Why Are There Spiders In My House?
February 8, 2019
As you’ve made your way through winter, you’ve probably spent quite a bit of time indoors. Sometimes your home can feel like a cozy retreat from the bad weather and at other times it can feel a bit stifling after being inside for so long. Either way, if you’ve paid attention, you may have noticed you’re not the only one spending a lot of the winter in your home. And you may be thinking, "Why are there spiders in my house? Don’t they hide, hibernate or die off during the winter?"
Why Spiders Get Into Your House
While you definitely see fewer spiders during the winter months, they don’t all disappear for the coldest months of the year. Many spiders simply make their way inside when they feel the temperatures dropping. Spiders can thrive all year long if they have a steady food source, which makes your home the perfect location for spiders to live.
Where to Find Spiders in Your House
Different types of spiders prefer different locations, but it’s smart to know where to look for them so you can keep them under control.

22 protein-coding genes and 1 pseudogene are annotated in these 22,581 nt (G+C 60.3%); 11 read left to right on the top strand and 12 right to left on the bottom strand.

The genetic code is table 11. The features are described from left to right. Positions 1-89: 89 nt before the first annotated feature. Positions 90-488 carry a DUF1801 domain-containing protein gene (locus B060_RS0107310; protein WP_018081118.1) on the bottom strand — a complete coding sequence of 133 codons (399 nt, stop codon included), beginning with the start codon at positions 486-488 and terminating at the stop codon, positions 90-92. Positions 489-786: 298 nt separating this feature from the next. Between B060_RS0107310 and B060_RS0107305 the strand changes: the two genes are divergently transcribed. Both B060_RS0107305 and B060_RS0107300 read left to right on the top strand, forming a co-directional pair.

House spiders tend to live along the edges and corners of a room or inside wall voids. You’ll often find their webs where your walls meet your ceiling.
Other spiders, like wolf spiders and the more dangerous black widow and brown recluse, prefer dark, secluded areas. You are more likely to find them in your basement, crawl space, or a dark storage area.
How Spiders Get Inside Your House
Spiders need entry points to get into your house, and these may be easier for them to find than you’d expect. Cracks in your foundation are an easy way for spiders to get inside. Gaps around windows or doors also allow entry, as do holes or tears in screens and open windows and doors.
By sealing up these entry points and keeping windows and doors shut, you can help keep spiders out of your house.
Why You Don’t Want Spiders in Your House and How to Get Rid of Them
While house spiders pose no real threat to you or your family, they can certainly become a nuisance, leaving abandoned webs everywhere. The real problem comes from a few things:
- Sometimes a spider invasion means you have another pest problem. Spiders won’t stay in a place without a food supply, so if you have spiders, you probably have other insects inside as well.
- Spiders can lay hundreds of eggs at a time. If spider eggs end up hatching in your home, a small infestation could quickly become a big problem.
- If poisonous spiders get into your home, it’s a health risk for your entire family.
If you begin to find that spiders are overtaking your home, give Moyer Pest Control a call. We can inspect your house and help you weigh your treatment options to come up with the best solution for your particular needs. We understand that, when it comes to pest control, one size doesn’t fit all. Give us a call to discuss your options.